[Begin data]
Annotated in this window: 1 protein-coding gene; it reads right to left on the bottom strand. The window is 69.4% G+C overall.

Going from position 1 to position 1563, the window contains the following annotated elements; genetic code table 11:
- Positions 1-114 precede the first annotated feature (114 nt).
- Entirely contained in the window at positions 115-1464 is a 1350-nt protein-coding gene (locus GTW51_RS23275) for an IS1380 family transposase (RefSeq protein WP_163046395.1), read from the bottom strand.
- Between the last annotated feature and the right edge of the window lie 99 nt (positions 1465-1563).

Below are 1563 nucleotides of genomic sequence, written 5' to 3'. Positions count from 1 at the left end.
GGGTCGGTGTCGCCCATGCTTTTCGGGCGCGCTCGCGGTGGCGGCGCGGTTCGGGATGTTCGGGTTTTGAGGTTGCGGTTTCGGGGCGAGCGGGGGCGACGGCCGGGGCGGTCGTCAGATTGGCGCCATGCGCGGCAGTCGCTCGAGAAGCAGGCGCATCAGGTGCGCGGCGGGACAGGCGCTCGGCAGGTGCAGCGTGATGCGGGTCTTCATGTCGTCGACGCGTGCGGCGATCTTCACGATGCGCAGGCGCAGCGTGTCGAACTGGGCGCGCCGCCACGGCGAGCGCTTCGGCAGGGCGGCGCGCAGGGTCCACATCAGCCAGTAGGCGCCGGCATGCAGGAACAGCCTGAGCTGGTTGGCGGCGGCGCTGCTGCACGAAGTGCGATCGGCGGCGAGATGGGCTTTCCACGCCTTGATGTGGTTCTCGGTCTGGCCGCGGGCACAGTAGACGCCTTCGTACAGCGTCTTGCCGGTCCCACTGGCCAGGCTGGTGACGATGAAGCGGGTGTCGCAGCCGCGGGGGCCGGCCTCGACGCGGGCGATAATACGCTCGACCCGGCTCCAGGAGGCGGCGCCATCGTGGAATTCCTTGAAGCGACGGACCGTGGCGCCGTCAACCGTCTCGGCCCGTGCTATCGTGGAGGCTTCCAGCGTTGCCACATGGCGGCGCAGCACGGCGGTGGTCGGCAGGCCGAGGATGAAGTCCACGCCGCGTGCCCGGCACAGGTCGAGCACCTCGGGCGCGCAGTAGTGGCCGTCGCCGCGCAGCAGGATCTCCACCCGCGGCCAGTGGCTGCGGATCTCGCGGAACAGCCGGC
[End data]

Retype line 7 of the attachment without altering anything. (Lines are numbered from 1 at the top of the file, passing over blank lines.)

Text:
GGGTCGGTGTCGCCCATGCTTTTCGGGCGCGCTCGCGGTGGCGGCGCGGTTCGGGATGTTCGGGTTTTGAGGTTGCGGTTTCGGGGCGAGCGGGGGCGACGGCCGGGGCGGTCGTCAGATTGGCGCCATGCGCGGCAGTCGCTCGAGAAGCAGGCGCATCAGGTGCGCGGCGGGACAGGCGCTCGGCAGGTGCAGCGTGATGCGGGTCTTCATGTCGTCGACGCGTGCGGCGATCTTCACGATGCGCAGGCGCAGCGTGTCGAACTGGGCGCGCCGCCACGGCGAGCGCTTCGGCAGGGCGGCGCGCAGGGTCCACATCAGCCAGTAGGCGCCGGCATGCAGGAACAGCCTGAGCTGGTTGGCGGCGGCGCTGCTGCACGAAGTGCGATCGGCGGCGAGATGGGCTTTCCACGCCTTGATGTGGTTCTCGGTCTGGCCGCGGGCACAGTAGACGCCTTCGTACAGCGTCTTGCCGGTCCCACTGGCCAGGCTGGTGACGATGAAGCGGGTGTCGCAGCCGCGGGGGCCGGCCTCGACGCGGGCGATAATACGCTCGACCCGGCTCCAGGAGGCGGCGCCATCGTGGAATTCCTTGAAGCGACGGACCGTGGCGCCGTCAACCGTCTCGGCCCGTGCTATCGTGGAGGCTTCCAGCGTTGCCACATGGCGGCGCAGCACGGCGGTGGTCGGCAGGCCGAGGATGAAGTCCACGCCGCGTGCCCGGCACAGGTCGAGCACCTCGGGCGCGCAGTAGTGGCCGTCGCCGCGCAGCAGGATCTCCACCCGCGGCCAGTGGCTGCGGATCTCGCGGAACAGCCGGC